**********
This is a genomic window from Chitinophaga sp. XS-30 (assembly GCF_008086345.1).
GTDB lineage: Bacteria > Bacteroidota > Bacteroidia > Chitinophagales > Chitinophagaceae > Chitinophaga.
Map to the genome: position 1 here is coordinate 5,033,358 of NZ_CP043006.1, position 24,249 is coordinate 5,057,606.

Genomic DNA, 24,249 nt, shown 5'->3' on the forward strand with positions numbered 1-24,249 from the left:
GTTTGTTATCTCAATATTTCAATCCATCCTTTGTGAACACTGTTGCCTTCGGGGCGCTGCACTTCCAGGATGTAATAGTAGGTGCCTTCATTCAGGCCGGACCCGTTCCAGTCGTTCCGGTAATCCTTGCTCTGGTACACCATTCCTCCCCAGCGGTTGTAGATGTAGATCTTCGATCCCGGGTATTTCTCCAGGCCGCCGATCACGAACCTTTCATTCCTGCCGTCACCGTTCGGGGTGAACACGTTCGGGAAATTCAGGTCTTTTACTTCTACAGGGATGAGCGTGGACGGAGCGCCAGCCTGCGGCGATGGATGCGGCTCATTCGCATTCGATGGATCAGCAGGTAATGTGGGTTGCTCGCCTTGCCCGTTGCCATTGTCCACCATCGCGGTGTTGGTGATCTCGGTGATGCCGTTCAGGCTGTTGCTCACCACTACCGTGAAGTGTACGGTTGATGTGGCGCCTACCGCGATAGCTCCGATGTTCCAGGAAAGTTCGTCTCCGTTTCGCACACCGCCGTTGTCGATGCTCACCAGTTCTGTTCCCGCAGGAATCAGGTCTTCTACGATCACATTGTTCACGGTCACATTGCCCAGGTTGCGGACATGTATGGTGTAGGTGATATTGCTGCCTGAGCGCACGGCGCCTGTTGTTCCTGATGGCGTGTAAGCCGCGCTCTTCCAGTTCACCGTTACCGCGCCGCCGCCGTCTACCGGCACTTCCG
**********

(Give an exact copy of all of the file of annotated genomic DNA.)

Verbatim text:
This is a genomic window from Chitinophaga sp. XS-30 (assembly GCF_008086345.1).
GTDB lineage: Bacteria > Bacteroidota > Bacteroidia > Chitinophagales > Chitinophagaceae > Chitinophaga.
Map to the genome: position 1 here is coordinate 5,033,358 of NZ_CP043006.1, position 24,249 is coordinate 5,057,606.

Genomic DNA, 24,249 nt, shown 5'->3' on the forward strand with positions numbered 1-24,249 from the left:
GTTTGTTATCTCAATATTTCAATCCATCCTTTGTGAACACTGTTGCCTTCGGGGCGCTGCACTTCCAGGATGTAATAGTAGGTGCCTTCATTCAGGCCGGACCCGTTCCAGTCGTTCCGGTAATCCTTGCTCTGGTACACCATTCCTCCCCAGCGGTTGTAGATGTAGATCTTCGATCCCGGGTATTTCTCCAGGCCGCCGATCACGAACCTTTCATTCCTGCCGTCACCGTTCGGGGTGAACACGTTCGGGAAATTCAGGTCTTTTACTTCTACAGGGATGAGCGTGGACGGAGCGCCAGCCTGCGGCGATGGATGCGGCTCATTCGCATTCGATGGATCAGCAGGTAATGTGGGTTGCTCGCCTTGCCCGTTGCCATTGTCCACCATCGCGGTGTTGGTGATCTCGGTGATGCCGTTCAGGCTGTTGCTCACCACTACCGTGAAGTGTACGGTTGATGTGGCGCCTACCGCGATAGCTCCGATGTTCCAGGAAAGTTCGTCTCCGTTTCGCACACCGCCGTTGTCGATGCTCACCAGTTCTGTTCCCGCAGGAATCAGGTCTTCTACGATCACATTGTTCACGGTCACATTGCCCAGGTTGCGGACATGTATGGTGTAGGTGATATTGCTGCCTGAGCGCACGGCGCCTGTTGTTCCTGATGGCGTGTAAGCCGCGCTCTTCCAGTTCACCGTTACCGCGCCGCCGCCGTCTACCGGCACTTCCG